The COVID-19 pandemic brought changes for students, faculty and staff at Minnesota private colleges, including the ways students explore and navigate ever-changing career and employment landscapes. Discover how career development professionals at three Minnesota private colleges — Carleton College, The College of St. Scholastica and Concordia University, St. Paul — have responded to changing, and sometimes unchanging, student needs.
Harnessing the power of student connections
Since the onset of the COVID-19 pandemic in 2020, Andrea Mayer, director of career development at Concordia University, St. Paul has seen significant changes in student engagement that mirror broader state and national trends. “We’re moving past COVID and are now navigating how to best meet our students where they are from all the disruptions these last few years,” Mayer said. The pandemic induced shifts away from in-person classes and student events to digital formats, changing how students connect within their campus communities. “Student engagement looks different. It’s not necessarily good or bad. It’s just different and we need to adjust,” she noted.
For Mayer and her team, navigating changes in student engagement meant becoming more intentional and creative about understanding what student engagement looks like — or could look like. “We thought about how we can develop greater peer-to-peer support to promote career development opportunities to students,” Mayer shared. New or simply renewed strategies being implemented by Mayer and her team include arranging for students in academic major or program-based clubs to attend employer events together, such as job fairs. This model of group career development and peer-to-peer support acts as an automatic support network and helps students feel more comfortable while trying something new. This is a powerful tool to guide students who may feel anxious about or intimidated by career exploration as they emerge from the pandemic. “By implementing this and other revamped strategies, we’re reimagining and re-establishing the career landscape and students’ understanding of the process,” she said.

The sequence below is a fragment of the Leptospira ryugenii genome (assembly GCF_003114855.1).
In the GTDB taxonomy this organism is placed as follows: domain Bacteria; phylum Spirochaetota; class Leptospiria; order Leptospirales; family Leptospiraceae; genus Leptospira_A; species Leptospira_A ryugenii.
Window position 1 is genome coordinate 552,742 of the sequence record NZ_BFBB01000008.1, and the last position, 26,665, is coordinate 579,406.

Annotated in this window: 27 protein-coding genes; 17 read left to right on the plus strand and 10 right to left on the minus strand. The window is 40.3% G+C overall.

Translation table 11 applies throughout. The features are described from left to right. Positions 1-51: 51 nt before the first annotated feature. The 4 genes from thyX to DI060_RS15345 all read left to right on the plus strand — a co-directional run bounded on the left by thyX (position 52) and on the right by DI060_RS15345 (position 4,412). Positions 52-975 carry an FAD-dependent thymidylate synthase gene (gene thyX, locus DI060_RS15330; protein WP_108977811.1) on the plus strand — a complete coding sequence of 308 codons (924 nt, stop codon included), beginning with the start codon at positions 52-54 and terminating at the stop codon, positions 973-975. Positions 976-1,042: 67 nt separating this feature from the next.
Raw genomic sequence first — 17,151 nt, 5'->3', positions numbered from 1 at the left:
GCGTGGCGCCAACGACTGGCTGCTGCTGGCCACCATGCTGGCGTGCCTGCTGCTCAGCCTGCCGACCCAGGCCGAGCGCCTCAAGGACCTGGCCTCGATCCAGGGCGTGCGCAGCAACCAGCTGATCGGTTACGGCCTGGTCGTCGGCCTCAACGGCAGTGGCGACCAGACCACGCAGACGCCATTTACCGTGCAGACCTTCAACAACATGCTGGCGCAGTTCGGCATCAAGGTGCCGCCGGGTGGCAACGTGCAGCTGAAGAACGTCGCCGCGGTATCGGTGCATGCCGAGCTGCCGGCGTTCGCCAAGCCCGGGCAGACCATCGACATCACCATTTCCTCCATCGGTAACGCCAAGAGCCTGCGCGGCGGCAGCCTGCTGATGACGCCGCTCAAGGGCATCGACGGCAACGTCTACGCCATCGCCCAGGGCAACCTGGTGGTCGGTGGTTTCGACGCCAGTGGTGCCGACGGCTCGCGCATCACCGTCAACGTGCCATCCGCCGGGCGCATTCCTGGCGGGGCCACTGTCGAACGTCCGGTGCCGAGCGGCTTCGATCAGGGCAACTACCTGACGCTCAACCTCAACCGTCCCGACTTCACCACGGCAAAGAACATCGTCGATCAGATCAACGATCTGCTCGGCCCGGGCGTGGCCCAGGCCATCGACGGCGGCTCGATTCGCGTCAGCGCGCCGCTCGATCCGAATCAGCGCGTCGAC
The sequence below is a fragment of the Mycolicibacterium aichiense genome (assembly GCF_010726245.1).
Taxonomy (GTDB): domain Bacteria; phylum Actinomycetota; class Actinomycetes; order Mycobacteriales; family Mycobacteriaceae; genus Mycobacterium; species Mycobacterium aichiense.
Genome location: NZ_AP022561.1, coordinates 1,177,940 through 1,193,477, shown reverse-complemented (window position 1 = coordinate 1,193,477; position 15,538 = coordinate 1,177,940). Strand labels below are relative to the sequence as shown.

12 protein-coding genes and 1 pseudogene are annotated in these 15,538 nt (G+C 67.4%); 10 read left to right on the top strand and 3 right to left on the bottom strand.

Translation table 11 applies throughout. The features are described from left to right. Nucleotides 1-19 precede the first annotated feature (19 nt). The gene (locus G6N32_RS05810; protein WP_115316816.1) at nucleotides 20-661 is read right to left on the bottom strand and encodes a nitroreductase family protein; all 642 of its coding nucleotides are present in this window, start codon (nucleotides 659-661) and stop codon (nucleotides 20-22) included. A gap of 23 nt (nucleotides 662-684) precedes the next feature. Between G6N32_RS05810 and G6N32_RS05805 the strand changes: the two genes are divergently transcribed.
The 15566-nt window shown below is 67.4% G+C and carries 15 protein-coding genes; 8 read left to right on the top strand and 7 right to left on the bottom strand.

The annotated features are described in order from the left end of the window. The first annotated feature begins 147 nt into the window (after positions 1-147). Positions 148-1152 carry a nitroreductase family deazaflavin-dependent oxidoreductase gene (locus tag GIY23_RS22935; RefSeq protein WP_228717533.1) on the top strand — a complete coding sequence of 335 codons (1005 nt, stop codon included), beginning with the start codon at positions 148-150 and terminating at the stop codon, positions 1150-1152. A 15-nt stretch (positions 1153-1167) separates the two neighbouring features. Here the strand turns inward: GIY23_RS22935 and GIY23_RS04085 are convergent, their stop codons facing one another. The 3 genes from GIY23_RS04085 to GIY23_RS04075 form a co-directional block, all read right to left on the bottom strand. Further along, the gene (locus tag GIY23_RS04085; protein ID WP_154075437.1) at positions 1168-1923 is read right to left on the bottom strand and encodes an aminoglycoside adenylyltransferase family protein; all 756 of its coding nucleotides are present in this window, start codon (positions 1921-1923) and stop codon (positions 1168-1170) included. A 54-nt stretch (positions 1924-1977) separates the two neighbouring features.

At Carleton College, Rachel Leatham, associate director of the Career Center, has seen a similar trend in students’ preferences and needs. “We’re seeing the power of peer-to-peer support. We’re also offering more group-based options to students.” Leatham said. “I don’t think we would have seen the true power of peer-to-peer mentorship and connection without the past few years’ transitions,” Leatham reflected.
Connecting students with alums
Besides tapping into peer-to-peer support, another useful strategy amid a pandemic included relying on the expertise of the vast networks of alums who have graduated from Minnesota private colleges.
Mary Anderson, director of career services at The College of St. Scholastica, has observed the unique and powerful role alums have played. Anderson and her colleagues have seen increased interest and eagerness from alums to connect with students amid the pandemic. By directly connecting students and alums, students can gain greater perspectives and widen their social networks, creating valuable and genuine connections. “Involvement from our alums and their connections to potential employers has helped to begin to level the playing field for students experiencing increased personal obstacles or setbacks related to the pandemic,” Anderson said.
Employers and alums at have also stepped up to help fill gaps caused by the pandemic, Carleton’s Leatham noted. “By connecting with our alums, students are able to hear alums’ stories,” she said. “It’s about being a part of a community,” Leatham observed, adding the pandemic has created gaps, or at least disruptions, in the typical community and professional networking students undertook pre-pandemic. “We know we’re going to have to work hard to fill in a few gaps.”
Future directions for students
Amid the challenges of the past few years, career development professionals at Minnesota private colleges have seen everything from significant changes in student needs to more subtle shifts in student preferences. One aspect of the career development process that has remained relatively unchanged, according to St. Scholastica’s Mary Anderson is that, “career development is still about identifying and nurturing students’ gifts and interests. It’s about students finding meaning and purpose as they earn their degrees and pursue their post-graduation goals.”
For Leatham, the past few years have instilled a greater sense of urgency in responding effectively to student’ needs, often in more nuanced but strategic ways. “We need to be showing up for our students and for ourselves, modeling what that looks like, along with showing students empathy as they navigate things,” she shared. “More than ever, we’re needing to recognize the whole person and the identities students bring with them.”